The effect you describe is called a negative after image. It can be explained by adaptation effects of the photoreceptors in the eye.
source: Dresden University
Steadily fixate on the black lightbulb for thirty seconds or more and then immediately turn your gaze to the white region on the right. The illusionary glowing white bulb you perceive after fixating on the black picture is called an afterimage.
When the eyes and hence the photosensitive layer therein, the retina, is focused on an image, light-sensitive photoreceptors in the retina respond to the incoming light. In turn, secondary neurons carry the information to the brain via the optic nerve. When photoreceptors are continuously activated, they become desensitized (or fatigued); it is said they adapt to the stimulus (Kalloniatis & Luu, 2012).
Adaptation occurs at multiple stages in the visual system. One of the important processes behind visual adaptation in this example is photopigment "bleaching" due to constant stimulation. The desensitization is strongest for cells viewing bright stimuli and is caused by the photopigments in the photoreceptors being all used up after continuous activation.
Back to the light bulb illusion above: photobleaching is strongest for cells that were activated by the bright parts of the image, but weaker for cells viewing the darkest part of the figure. Then, when you avert the focus onto the white screen, the least depleted cells (the ones not adapted) will respond strongly, while the adapted cells will be unresponsive. hence, the retina focused on the black light bulb will respond vigurously, while the more peripheral parts of the retina that received the white part of the image surrounding the bulb will be silent. Hence, a glowing light bulb will be perceived in the after image.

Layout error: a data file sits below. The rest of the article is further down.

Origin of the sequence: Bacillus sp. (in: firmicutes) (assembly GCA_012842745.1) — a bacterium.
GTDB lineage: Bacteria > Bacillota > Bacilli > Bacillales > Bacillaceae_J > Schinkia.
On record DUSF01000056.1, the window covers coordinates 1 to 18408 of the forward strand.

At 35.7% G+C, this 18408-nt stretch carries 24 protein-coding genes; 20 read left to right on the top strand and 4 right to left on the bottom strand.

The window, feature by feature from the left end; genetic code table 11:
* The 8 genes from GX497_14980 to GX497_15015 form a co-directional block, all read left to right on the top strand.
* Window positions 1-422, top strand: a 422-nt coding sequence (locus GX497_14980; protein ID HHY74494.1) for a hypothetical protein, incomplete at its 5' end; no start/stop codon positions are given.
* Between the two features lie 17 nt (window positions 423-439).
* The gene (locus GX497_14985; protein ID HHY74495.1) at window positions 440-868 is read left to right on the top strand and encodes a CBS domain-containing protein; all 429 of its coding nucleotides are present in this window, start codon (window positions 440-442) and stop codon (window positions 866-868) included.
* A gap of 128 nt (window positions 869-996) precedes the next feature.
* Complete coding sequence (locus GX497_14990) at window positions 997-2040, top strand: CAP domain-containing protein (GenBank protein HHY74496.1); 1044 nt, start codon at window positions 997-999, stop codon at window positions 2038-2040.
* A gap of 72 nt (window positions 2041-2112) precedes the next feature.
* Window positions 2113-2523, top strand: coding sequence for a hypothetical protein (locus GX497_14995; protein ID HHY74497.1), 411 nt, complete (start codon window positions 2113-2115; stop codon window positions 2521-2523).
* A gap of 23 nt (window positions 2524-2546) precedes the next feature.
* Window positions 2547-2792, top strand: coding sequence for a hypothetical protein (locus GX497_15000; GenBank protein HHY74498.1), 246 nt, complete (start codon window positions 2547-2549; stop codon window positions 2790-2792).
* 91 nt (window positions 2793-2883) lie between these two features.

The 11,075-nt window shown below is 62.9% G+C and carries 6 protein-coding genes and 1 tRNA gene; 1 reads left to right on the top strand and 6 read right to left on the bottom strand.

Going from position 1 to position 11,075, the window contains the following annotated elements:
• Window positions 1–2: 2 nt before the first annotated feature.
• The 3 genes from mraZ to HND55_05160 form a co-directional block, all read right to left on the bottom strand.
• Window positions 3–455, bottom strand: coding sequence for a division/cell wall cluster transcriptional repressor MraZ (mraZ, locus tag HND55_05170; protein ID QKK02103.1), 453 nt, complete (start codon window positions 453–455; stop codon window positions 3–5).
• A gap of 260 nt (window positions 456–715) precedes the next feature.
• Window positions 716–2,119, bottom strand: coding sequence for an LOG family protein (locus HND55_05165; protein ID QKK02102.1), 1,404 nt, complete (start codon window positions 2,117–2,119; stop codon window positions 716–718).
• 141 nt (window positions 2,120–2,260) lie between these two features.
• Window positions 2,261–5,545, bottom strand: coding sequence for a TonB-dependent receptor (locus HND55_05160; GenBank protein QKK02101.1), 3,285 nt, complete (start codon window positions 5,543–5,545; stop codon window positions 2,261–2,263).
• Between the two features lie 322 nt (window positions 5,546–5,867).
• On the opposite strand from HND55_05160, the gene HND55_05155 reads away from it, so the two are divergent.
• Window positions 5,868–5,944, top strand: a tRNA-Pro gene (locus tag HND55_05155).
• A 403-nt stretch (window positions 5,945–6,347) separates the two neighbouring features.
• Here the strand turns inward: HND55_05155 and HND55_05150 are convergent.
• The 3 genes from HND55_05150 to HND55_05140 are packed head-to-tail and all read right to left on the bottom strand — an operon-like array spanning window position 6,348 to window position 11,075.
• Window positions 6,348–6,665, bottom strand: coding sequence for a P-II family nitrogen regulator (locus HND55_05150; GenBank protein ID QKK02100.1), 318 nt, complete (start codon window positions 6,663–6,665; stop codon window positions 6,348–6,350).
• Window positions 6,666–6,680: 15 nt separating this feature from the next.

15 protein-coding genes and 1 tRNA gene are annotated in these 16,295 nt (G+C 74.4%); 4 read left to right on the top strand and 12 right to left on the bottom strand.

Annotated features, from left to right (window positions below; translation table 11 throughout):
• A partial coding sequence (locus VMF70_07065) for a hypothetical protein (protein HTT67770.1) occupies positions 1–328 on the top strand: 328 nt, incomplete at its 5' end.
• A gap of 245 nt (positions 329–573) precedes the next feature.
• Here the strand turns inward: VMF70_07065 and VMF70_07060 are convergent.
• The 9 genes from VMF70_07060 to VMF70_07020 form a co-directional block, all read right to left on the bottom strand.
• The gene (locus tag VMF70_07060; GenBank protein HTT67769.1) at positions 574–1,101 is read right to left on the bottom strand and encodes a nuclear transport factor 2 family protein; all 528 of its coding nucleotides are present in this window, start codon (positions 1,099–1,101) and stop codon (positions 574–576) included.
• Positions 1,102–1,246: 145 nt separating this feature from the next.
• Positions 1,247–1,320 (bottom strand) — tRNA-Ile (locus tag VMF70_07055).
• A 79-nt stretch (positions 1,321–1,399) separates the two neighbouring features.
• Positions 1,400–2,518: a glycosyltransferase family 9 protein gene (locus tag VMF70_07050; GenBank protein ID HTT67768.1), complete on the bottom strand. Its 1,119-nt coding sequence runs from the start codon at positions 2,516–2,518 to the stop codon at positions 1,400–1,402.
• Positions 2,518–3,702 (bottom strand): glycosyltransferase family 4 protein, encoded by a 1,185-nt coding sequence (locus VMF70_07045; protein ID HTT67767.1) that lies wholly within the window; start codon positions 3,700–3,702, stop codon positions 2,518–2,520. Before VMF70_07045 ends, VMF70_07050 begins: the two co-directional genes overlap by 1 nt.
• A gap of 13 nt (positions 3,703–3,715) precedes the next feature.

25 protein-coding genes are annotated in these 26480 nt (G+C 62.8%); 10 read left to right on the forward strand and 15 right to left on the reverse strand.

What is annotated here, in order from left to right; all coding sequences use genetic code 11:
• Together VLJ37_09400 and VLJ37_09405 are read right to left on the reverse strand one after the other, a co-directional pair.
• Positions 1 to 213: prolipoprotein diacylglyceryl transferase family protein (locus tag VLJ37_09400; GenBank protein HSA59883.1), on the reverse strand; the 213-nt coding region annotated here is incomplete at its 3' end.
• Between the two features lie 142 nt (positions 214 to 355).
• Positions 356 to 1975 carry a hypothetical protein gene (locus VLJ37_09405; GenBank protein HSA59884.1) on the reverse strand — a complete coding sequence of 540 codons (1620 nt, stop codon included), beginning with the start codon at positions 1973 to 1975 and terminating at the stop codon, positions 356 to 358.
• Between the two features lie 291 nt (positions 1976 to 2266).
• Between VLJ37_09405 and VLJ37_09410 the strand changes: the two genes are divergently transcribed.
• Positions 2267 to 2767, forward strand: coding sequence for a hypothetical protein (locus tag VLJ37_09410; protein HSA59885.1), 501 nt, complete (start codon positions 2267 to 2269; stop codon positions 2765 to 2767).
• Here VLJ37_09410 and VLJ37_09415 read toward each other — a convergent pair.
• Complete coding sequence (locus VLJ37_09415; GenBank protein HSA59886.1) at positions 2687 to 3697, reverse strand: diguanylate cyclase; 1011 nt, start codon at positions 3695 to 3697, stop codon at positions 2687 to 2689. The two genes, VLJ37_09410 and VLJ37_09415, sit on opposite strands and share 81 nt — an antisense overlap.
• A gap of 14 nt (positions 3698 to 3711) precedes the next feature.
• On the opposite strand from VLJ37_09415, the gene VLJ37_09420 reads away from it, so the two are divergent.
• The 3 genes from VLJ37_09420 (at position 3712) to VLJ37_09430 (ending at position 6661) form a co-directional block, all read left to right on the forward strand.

This particular phenomenon is called a negative afterimage, in which bright areas of the figure turn dark and vice versa. This will happen when looking for prolonged periods of time to a certain image (this answer), or when looking directly in very bright sources like the sun (as in the question). Positive afterimages also exist, but do not apply to this specific question.
- Kalloniatis & Luu, Light and Dark Adaptation. In: Webvision (2012). Utah University